Keeping The Furniture Moving

Guest blog by Ally Walker, Marketing Consultant

Castlight have moved the office furniture around again.

I’ve noticed this before and just assumed that the team was creating more desk space for the new starts that are joining on an almost weekly basis.

But its not. It’s because the principles of driving a disruptive technology company are hard wired into every member of the team. They simply can’t help themselves wanting to see things from a different angle – often quite literally. They are all about not being comfortable, not being content that because something worked well yesterday it will work well today. And if that means pulling down a wall and re-configuring work stations to help people work better or differently, then that’s what they do.

Mixing  It Up

Yesterday, CEO Phil Grady didn’t invite me into his office for our meeting – because his office walls have disappeared since last week and he now has a standing work station. When I arrived, he was standing ramrod straight, firing out emails with a view across Glasgow’s thriving Finnieston community. He had a new perspective and that was utterly intentional. He was looking at the environment around him from a new angle. He may not have looked particularly comfortable, but that’s the point. You don’t do much disrupting if you’re comfortable.

And it wasn’t just Phil. It actually never is, because the whole Castlight team are driven by the same sense of wanting to shake things up, do things better and make new connections. And that kind of attitude drives new behaviours.

Take the data scientists for example. They do things differently too. Every so often, they leap from their screens, up on their feet for a vertical meeting. Five or 10 minutes standing in a circle to share information, agree priorities, report on progress or brainstorm problems. There’s a palpable sense of agility, a sense of nimble movement and nimble thinking.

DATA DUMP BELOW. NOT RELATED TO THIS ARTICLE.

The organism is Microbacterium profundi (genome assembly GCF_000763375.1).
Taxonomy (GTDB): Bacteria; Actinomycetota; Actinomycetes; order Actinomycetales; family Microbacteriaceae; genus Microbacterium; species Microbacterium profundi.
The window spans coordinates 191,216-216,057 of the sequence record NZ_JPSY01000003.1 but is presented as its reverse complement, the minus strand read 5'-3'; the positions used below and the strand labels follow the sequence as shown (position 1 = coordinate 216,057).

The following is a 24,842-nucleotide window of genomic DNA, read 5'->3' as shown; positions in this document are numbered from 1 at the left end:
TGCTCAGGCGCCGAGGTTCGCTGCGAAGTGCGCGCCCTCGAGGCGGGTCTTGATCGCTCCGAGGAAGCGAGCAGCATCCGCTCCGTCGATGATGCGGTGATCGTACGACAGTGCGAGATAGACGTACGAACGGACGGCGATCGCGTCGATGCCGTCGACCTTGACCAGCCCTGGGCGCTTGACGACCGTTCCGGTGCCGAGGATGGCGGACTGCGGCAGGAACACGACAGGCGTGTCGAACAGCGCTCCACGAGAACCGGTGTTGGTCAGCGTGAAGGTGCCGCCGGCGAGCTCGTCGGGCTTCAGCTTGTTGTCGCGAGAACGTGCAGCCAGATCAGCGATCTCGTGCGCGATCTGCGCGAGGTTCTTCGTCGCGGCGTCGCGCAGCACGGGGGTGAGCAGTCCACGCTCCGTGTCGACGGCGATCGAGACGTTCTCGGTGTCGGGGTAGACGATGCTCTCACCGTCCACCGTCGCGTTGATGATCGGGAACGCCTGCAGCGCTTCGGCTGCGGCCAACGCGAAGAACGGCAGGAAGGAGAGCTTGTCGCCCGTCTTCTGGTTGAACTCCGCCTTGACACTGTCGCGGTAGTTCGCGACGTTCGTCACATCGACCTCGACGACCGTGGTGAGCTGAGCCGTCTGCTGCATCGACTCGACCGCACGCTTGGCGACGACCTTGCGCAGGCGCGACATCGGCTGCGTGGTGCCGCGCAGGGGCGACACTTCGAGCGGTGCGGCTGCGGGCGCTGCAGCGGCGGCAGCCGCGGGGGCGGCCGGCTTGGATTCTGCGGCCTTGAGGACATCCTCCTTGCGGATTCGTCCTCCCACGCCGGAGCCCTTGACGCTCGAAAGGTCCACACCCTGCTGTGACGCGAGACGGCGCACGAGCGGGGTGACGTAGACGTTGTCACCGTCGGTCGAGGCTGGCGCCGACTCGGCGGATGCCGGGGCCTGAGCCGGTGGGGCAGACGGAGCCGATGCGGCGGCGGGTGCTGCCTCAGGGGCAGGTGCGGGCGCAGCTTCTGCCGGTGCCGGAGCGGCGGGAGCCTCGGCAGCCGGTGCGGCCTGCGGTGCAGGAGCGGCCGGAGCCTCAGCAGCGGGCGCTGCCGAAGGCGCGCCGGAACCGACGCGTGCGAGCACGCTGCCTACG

An Agile Working Model

Peter Brady, founder and director of a company called Collaborative Design in Sydney, calls it an “agile working model” and believes standing meetings and fluid meeting spaces are fundamental to collaborative behaviour.

I’d agree with Mr Brady. And I like his “agile working model” terminology, but when its applied to Castlight, I believe the model can only facilitate and channel the real driving force, which is a team energised by disruptive technology, encouraged to think for themselves and challenge the status quo and a real desire to deliver products which provide financial security to the people who need them most.

Clare Blackburne has just joined Castlight’s data scientist team. And she really likes the atmosphere and way of working. She says: “I feel invested in Castlight. I’m engaging with what I do in a way I haven’t done before.”

She’s clearly happy and motivated but she almost certainly won’t be sitting in the same seat when I see her next!